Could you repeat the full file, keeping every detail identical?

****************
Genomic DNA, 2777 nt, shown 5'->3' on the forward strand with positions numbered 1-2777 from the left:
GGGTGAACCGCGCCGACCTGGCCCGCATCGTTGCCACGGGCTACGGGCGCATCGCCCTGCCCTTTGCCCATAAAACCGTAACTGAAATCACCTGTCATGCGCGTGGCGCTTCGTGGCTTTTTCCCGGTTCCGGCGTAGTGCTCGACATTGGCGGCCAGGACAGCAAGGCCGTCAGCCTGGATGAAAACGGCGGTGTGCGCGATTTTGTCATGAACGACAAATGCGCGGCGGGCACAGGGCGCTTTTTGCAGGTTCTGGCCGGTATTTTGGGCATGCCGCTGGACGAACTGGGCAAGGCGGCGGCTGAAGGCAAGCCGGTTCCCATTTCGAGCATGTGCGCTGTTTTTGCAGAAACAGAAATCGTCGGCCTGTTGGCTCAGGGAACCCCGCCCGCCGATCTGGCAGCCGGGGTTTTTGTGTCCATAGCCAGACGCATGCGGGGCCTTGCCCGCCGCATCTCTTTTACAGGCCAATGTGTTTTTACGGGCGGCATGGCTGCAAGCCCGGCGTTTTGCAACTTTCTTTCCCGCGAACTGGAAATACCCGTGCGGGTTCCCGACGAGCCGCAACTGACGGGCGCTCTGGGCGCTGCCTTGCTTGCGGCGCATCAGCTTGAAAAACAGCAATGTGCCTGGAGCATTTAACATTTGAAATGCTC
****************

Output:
Genomic DNA, 2777 nt, shown 5'->3' on the forward strand with positions numbered 1-2777 from the left:
GGGTGAACCGCGCCGACCTGGCCCGCATCGTTGCCACGGGCTACGGGCGCATCGCCCTGCCCTTTGCCCATAAAACCGTAACTGAAATCACCTGTCATGCGCGTGGCGCTTCGTGGCTTTTTCCCGGTTCCGGCGTAGTGCTCGACATTGGCGGCCAGGACAGCAAGGCCGTCAGCCTGGATGAAAACGGCGGTGTGCGCGATTTTGTCATGAACGACAAATGCGCGGCGGGCACAGGGCGCTTTTTGCAGGTTCTGGCCGGTATTTTGGGCATGCCGCTGGACGAACTGGGCAAGGCGGCGGCTGAAGGCAAGCCGGTTCCCATTTCGAGCATGTGCGCTGTTTTTGCAGAAACAGAAATCGTCGGCCTGTTGGCTCAGGGAACCCCGCCCGCCGATCTGGCAGCCGGGGTTTTTGTGTCCATAGCCAGACGCATGCGGGGCCTTGCCCGCCGCATCTCTTTTACAGGCCAATGTGTTTTTACGGGCGGCATGGCTGCAAGCCCGGCGTTTTGCAACTTTCTTTCCCGCGAACTGGAAATACCCGTGCGGGTTCCCGACGAGCCGCAACTGACGGGCGCTCTGGGCGCTGCCTTGCTTGCGGCGCATCAGCTTGAAAAACAGCAATGTGCCTGGAGCATTTAACATTTGAAATGCTC